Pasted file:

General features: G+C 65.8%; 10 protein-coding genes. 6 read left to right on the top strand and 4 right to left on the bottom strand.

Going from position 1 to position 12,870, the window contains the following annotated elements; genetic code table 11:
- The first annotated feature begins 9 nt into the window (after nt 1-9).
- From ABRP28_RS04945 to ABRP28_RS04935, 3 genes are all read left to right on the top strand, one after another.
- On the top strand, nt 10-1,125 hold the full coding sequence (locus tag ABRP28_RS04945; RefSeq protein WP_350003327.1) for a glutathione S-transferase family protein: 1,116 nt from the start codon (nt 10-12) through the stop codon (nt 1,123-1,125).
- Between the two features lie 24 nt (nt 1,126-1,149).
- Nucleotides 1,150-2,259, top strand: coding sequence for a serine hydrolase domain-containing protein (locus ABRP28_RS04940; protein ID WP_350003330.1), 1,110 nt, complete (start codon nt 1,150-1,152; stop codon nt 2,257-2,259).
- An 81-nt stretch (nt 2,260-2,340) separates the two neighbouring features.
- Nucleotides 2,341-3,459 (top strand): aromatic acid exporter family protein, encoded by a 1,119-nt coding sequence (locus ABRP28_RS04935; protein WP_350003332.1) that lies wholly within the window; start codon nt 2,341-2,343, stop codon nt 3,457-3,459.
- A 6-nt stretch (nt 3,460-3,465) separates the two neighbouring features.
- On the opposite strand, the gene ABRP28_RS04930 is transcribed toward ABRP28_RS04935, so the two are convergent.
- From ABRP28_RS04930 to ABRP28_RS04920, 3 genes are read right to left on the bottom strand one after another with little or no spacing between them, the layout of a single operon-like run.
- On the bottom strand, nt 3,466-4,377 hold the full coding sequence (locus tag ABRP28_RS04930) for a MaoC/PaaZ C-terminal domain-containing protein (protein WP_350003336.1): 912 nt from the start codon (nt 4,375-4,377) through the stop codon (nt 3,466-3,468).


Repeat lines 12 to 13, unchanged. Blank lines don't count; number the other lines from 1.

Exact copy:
- From ABRP28_RS04930 to ABRP28_RS04920, 3 genes are read right to left on the bottom strand one after another with little or no spacing between them, the layout of a single operon-like run.
- On the bottom strand, nt 3,466-4,377 hold the full coding sequence (locus tag ABRP28_RS04930) for a MaoC/PaaZ C-terminal domain-containing protein (protein WP_350003336.1): 912 nt from the start codon (nt 4,375-4,377) through the stop codon (nt 3,466-3,468).